Written by: Howard Higgin & Douglas Hodges (story), John Colton (screenplay)
Directed by: Lambert Hillyer
Starring: Boris Karloff, Bela Lugosi and Frances Drake
Reviewed by: Brett G.
“The universe is very large, and there are some secrets we are not meant to probe.”
If you were a movie-goer in the 30s and 40s, it must have only seemed like Lugosi and Karloff were popping up on the big screen every week. In truth, the two only appeared in eight films together over about a ten year period, with most of them coming under the Universal horror banner; most famously, the two featured in Son of Frankenstein and a couple of Poe adaptations, three films that represent some of the best the studio had to offer during that time. With the exception of Val Lewton’s The Body Snatcher, the rest of the duo’s team-ups are the also-rans, partially because they failed to really capitalize on the combined star power (Lugosi was often sidelined). 1936’s The Invisible Ray is one of these perfectly serviceable middle-of-the-pack offerings, but it is noteworthy for featuring one of the earliest films to feature Karloff in the familiar role of the good-intentioned scientist gone mad.
In this case, he’s Janos Rukh, a brilliant scientist who’s discovered where a meteor once crashed in Africa thousands of years ago. He puts together an expeditionary crew that consists of his wife (Frances Drake)) and other scientists (Lugosi’s Dr. Benet is among them) to investigate the region. Upon arrival, they not only discover the site of the meteor crash, but also the presence of an extraterrestrial radiation (dubbed “Radium X”) that ends up poisoning Rukh and driving him insane.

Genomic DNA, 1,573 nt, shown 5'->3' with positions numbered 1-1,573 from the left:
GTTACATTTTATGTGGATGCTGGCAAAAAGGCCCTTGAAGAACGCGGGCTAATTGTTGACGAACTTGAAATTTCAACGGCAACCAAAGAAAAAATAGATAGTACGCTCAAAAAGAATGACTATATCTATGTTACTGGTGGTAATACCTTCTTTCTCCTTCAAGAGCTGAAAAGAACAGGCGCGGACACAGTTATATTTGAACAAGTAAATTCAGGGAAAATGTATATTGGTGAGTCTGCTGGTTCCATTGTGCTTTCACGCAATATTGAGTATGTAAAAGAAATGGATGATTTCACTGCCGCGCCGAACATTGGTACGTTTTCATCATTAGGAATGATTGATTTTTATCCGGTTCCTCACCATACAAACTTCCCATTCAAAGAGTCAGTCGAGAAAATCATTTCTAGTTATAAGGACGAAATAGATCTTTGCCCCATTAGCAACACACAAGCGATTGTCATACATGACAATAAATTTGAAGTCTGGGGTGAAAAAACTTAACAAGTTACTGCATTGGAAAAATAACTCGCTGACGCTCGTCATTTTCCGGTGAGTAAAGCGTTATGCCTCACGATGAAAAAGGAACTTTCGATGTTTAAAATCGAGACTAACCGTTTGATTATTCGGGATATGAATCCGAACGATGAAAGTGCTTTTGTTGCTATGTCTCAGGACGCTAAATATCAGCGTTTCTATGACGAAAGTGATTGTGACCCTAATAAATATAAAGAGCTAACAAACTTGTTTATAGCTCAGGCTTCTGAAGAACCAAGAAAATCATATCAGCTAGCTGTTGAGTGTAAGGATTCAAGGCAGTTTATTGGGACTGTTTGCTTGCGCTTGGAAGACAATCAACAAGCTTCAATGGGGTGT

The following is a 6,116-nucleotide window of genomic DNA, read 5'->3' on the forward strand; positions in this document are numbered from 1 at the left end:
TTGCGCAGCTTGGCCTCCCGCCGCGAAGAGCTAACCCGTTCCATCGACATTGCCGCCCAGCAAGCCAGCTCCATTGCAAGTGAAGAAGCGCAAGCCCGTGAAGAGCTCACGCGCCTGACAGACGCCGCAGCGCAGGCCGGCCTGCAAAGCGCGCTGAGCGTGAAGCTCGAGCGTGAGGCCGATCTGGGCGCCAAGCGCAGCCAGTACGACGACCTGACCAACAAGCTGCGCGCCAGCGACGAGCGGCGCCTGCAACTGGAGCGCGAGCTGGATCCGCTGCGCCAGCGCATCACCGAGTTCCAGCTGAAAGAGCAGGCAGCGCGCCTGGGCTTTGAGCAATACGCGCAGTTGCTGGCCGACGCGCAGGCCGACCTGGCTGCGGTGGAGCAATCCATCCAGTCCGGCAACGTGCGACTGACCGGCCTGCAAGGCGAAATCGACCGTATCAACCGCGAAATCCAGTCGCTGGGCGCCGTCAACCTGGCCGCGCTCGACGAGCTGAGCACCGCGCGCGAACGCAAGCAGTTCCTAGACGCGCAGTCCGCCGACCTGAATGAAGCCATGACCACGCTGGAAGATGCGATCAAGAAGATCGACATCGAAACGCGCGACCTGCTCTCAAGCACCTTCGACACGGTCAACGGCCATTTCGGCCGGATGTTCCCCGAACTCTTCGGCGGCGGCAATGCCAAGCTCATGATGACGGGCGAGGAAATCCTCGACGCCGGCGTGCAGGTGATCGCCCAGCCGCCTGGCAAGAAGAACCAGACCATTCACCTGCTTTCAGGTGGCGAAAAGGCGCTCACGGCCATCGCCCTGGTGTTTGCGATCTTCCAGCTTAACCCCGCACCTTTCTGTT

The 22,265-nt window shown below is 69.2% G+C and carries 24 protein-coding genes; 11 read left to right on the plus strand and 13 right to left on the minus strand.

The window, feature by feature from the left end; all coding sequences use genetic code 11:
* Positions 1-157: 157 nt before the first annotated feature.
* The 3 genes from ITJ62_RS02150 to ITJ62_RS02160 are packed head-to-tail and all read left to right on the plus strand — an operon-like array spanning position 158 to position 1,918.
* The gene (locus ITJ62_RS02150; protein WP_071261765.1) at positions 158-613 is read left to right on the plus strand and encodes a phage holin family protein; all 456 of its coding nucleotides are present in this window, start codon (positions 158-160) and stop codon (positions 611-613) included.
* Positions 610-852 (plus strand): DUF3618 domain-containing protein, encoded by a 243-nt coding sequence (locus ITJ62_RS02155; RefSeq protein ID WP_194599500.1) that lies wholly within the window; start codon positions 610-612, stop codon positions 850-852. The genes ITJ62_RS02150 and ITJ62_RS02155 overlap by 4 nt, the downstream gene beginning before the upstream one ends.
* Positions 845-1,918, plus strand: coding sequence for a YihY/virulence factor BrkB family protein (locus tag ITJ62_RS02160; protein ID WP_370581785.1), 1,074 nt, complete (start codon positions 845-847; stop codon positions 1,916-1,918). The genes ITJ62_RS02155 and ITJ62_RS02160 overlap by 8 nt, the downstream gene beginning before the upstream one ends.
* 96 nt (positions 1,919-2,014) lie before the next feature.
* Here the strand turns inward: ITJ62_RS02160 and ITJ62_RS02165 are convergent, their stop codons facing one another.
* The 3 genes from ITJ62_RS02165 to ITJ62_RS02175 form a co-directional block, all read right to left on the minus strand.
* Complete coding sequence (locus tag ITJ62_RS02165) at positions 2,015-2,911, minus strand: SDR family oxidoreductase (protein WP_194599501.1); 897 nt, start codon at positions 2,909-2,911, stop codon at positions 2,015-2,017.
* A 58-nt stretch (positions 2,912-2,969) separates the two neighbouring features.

And then…well, to reveal any more would actually begin to delve into the rest of the film. Like a lot of early horror films, The Invisible Ray unfolds rather deliberately, so much so that you could pretty much sum up the entire movie in one sentence. But if you’ve seen a few of these, it suffices to say that you’ll be treated to some common themes and motifs: betrayals, revenge, a tragic fall from grace. Universal’s Frankenstein series so impacted early horror that it was constantly in the shadow of its ambitious scientist shtick, and The Invisible Ray is no different; Rukh’s blind mother (Violent Kemble Cooper) practically acts as a vanguard for science by constantly reminding her son not to exceed its moral limits, though the film oddly opens with a foreword that insists that all science once “burned as a fantastic fire in the mind of someone called mad.”